Remembering Our Ancestors: John Case

John Case, our 10th and 11th great-grandfather in the Snyder line, immigrated to the New World in the first half of the 17th century.

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John Case was born on 25 Jul 1616 Aylesham in the Dover District in England, that’s tomorrow 404 years ago.  We don’t know much about his childhood, but the Case family, father, mother and four sons, left Gravesend, England, bound for Boston on the ship Dorset, of the Winthrop fleet, in 1635, when John was 19 years old.  The father William (properly John William Richard) died en route in September of that year, but the rest of the family settled largely in what today is the area of Hartford, CT.

John married Sarah Spencer, whose family had been living in the colonies since the 1630s as well, around 1655, and in 1656 their first daughter Elisabeth was born.  Nine more children were to follow.  In the early years of their marriage, John, Sarah and their children lived in the settlement of Massacoe which had 13 permanent residents in 1669. People appeared to be have been hesitant to settle there in the first years.  John was appointed to the position of constable of the ‘plantation’, this being the first recorded civil office held by residents of the area.  John also appears to have been instrumental in the process of turning the settlement into a town of Connecticut, which happened on 12 May 1670 when the plantation was ordered to be called “Simmsbury“.  The boundaries at that time were Farmington on the south side and Windsor on the east side, with the extent of Simsbury running 10 miles north of Farmington and 10 miles west of Windsor.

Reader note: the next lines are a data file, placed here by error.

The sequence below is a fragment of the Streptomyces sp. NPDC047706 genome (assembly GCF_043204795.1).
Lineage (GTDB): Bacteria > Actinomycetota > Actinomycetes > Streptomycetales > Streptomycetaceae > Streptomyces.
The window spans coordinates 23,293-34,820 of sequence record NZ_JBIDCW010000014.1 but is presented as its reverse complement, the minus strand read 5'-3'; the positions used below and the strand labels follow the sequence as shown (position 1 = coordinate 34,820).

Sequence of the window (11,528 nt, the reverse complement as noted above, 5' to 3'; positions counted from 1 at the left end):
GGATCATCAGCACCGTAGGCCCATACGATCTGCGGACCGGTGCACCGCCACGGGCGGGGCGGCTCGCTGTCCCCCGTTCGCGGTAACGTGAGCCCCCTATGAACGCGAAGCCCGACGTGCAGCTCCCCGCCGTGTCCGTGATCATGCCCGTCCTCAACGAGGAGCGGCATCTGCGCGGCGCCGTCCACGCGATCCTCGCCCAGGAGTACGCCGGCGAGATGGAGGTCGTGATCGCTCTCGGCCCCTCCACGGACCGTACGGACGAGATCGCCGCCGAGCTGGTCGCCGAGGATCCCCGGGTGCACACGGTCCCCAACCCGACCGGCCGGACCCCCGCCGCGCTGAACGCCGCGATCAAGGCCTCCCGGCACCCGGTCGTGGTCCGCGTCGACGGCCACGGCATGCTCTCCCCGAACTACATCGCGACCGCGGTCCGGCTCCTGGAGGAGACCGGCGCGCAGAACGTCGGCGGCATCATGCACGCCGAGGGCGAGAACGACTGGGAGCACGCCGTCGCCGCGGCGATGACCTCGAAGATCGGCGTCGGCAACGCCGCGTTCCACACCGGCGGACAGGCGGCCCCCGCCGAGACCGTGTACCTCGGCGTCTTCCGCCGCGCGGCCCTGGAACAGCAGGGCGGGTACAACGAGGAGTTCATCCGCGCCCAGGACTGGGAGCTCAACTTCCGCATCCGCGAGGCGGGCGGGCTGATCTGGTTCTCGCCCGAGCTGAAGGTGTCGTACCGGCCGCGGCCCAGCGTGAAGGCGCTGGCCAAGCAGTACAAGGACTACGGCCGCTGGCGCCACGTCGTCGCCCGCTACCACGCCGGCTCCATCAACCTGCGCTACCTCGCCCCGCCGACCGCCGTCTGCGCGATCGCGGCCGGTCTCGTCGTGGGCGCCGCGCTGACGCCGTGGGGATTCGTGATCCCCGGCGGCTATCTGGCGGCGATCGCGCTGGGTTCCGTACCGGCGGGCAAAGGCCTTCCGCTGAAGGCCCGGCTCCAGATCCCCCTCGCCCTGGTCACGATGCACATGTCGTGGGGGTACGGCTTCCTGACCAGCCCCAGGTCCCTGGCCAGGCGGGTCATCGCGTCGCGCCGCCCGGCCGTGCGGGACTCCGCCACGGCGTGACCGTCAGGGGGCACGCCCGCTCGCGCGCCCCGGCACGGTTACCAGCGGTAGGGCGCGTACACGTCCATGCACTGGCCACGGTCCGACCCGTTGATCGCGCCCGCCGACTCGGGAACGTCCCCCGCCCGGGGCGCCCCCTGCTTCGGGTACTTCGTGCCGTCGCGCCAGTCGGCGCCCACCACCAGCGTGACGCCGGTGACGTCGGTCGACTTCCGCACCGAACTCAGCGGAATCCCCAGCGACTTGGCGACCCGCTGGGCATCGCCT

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One can surely say the family were American pioneers, and it appears that for most of his life, John played an active role in the community life of his plantation / village / town.

Following Sarah’s death on 3 November 1691, John married Elizabeth Moore, the widow of Nathaniel Loomis, but they had no children together, Elizabeth already having had 14 children by her first husband.

John in turn died on 21 February 1704 in Simsbury and it is believed that he was buried next to Sarah in an unmarked grave on Simsbury Cemetery.

once edible mushroom - Edited

Requiescat in Pace, Great-Grandpa John.  It’s hard to imagine what life must have been like for your family, setting out into the New World and losing the father before you even got there, and then going on to build a community where there had been uninhabitable wilderness before.  On your shoulders we stand, and we hope to live in such a way that you do not have to be ashamed of us.

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